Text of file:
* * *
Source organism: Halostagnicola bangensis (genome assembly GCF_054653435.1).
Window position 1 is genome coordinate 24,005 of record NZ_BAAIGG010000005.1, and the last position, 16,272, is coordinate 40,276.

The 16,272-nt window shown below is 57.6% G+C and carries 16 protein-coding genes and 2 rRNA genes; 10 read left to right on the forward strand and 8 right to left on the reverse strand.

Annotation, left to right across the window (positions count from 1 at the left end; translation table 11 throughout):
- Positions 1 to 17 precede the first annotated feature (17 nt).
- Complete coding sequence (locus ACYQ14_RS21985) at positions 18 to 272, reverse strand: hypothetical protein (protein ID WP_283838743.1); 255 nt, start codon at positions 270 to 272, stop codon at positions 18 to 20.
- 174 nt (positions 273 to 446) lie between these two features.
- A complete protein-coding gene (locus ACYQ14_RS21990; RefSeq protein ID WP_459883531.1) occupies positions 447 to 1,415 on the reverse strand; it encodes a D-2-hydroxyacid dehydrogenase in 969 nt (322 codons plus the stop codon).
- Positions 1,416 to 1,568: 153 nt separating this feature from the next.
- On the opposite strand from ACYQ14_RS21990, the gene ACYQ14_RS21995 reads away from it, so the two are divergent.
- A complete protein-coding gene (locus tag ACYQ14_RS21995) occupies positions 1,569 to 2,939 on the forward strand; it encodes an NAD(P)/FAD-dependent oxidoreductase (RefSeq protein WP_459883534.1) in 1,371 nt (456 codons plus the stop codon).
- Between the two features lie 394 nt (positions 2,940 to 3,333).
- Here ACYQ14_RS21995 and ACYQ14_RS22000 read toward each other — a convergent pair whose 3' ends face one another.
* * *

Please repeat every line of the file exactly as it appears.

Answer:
Source organism: Halostagnicola bangensis (genome assembly GCF_054653435.1).
Window position 1 is genome coordinate 24,005 of record NZ_BAAIGG010000005.1, and the last position, 16,272, is coordinate 40,276.

The 16,272-nt window shown below is 57.6% G+C and carries 16 protein-coding genes and 2 rRNA genes; 10 read left to right on the forward strand and 8 right to left on the reverse strand.

Annotation, left to right across the window (positions count from 1 at the left end; translation table 11 throughout):
- Positions 1 to 17 precede the first annotated feature (17 nt).
- Complete coding sequence (locus ACYQ14_RS21985) at positions 18 to 272, reverse strand: hypothetical protein (protein ID WP_283838743.1); 255 nt, start codon at positions 270 to 272, stop codon at positions 18 to 20.
- 174 nt (positions 273 to 446) lie between these two features.
- A complete protein-coding gene (locus ACYQ14_RS21990; RefSeq protein ID WP_459883531.1) occupies positions 447 to 1,415 on the reverse strand; it encodes a D-2-hydroxyacid dehydrogenase in 969 nt (322 codons plus the stop codon).
- Positions 1,416 to 1,568: 153 nt separating this feature from the next.
- On the opposite strand from ACYQ14_RS21990, the gene ACYQ14_RS21995 reads away from it, so the two are divergent.
- A complete protein-coding gene (locus tag ACYQ14_RS21995) occupies positions 1,569 to 2,939 on the forward strand; it encodes an NAD(P)/FAD-dependent oxidoreductase (RefSeq protein WP_459883534.1) in 1,371 nt (456 codons plus the stop codon).
- Between the two features lie 394 nt (positions 2,940 to 3,333).
- Here ACYQ14_RS21995 and ACYQ14_RS22000 read toward each other — a convergent pair whose 3' ends face one another.